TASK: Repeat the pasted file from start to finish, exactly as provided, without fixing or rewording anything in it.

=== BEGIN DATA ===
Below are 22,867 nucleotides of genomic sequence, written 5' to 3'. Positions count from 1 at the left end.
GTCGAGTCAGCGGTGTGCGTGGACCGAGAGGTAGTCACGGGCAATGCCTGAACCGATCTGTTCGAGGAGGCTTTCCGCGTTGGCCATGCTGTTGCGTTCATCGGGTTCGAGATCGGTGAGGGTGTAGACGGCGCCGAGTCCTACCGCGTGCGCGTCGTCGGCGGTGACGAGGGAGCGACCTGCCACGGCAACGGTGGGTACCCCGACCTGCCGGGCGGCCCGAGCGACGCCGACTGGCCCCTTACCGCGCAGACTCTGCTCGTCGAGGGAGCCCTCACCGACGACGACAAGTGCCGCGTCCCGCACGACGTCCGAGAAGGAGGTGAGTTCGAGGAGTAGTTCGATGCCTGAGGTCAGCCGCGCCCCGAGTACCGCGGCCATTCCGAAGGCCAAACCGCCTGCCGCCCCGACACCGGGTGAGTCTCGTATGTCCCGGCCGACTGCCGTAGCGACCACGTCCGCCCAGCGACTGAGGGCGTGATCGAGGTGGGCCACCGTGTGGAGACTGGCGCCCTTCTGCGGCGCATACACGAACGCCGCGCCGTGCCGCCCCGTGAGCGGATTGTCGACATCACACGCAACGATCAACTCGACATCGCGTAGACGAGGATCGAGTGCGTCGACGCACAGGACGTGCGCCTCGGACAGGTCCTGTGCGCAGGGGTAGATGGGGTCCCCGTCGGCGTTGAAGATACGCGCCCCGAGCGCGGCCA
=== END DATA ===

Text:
Below are 22,867 nucleotides of genomic sequence, written 5' to 3'. Positions count from 1 at the left end.
GTCGAGTCAGCGGTGTGCGTGGACCGAGAGGTAGTCACGGGCAATGCCTGAACCGATCTGTTCGAGGAGGCTTTCCGCGTTGGCCATGCTGTTGCGTTCATCGGGTTCGAGATCGGTGAGGGTGTAGACGGCGCCGAGTCCTACCGCGTGCGCGTCGTCGGCGGTGACGAGGGAGCGACCTGCCACGGCAACGGTGGGTACCCCGACCTGCCGGGCGGCCCGAGCGACGCCGACTGGCCCCTTACCGCGCAGACTCTGCTCGTCGAGGGAGCCCTCACCGACGACGACAAGTGCCGCGTCCCGCACGACGTCCGAGAAGGAGGTGAGTTCGAGGAGTAGTTCGATGCCTGAGGTCAGCCGCGCCCCGAGTACCGCGGCCATTCCGAAGGCCAAACCGCCTGCCGCCCCGACACCGGGTGAGTCTCGTATGTCCCGGCCGACTGCCGTAGCGACCACGTCCGCCCAGCGACTGAGGGCGTGATCGAGGTGGGCCACCGTGTGGAGACTGGCGCCCTTCTGCGGCGCATACACGAACGCCGCGCCGTGCCGCCCCGTGAGCGGATTGTCGACATCACACGCAACGATCAACTCGACATCGCGTAGACGAGGATCGAGTGCGTCGACGCACAGGACGTGCGCCTCGGACAGGTCCTGTGCGCAGGGGTAGATGGGGTCCCCGTCGGCGTTGAAGATACGCGCCCCGAGCGCGGCCA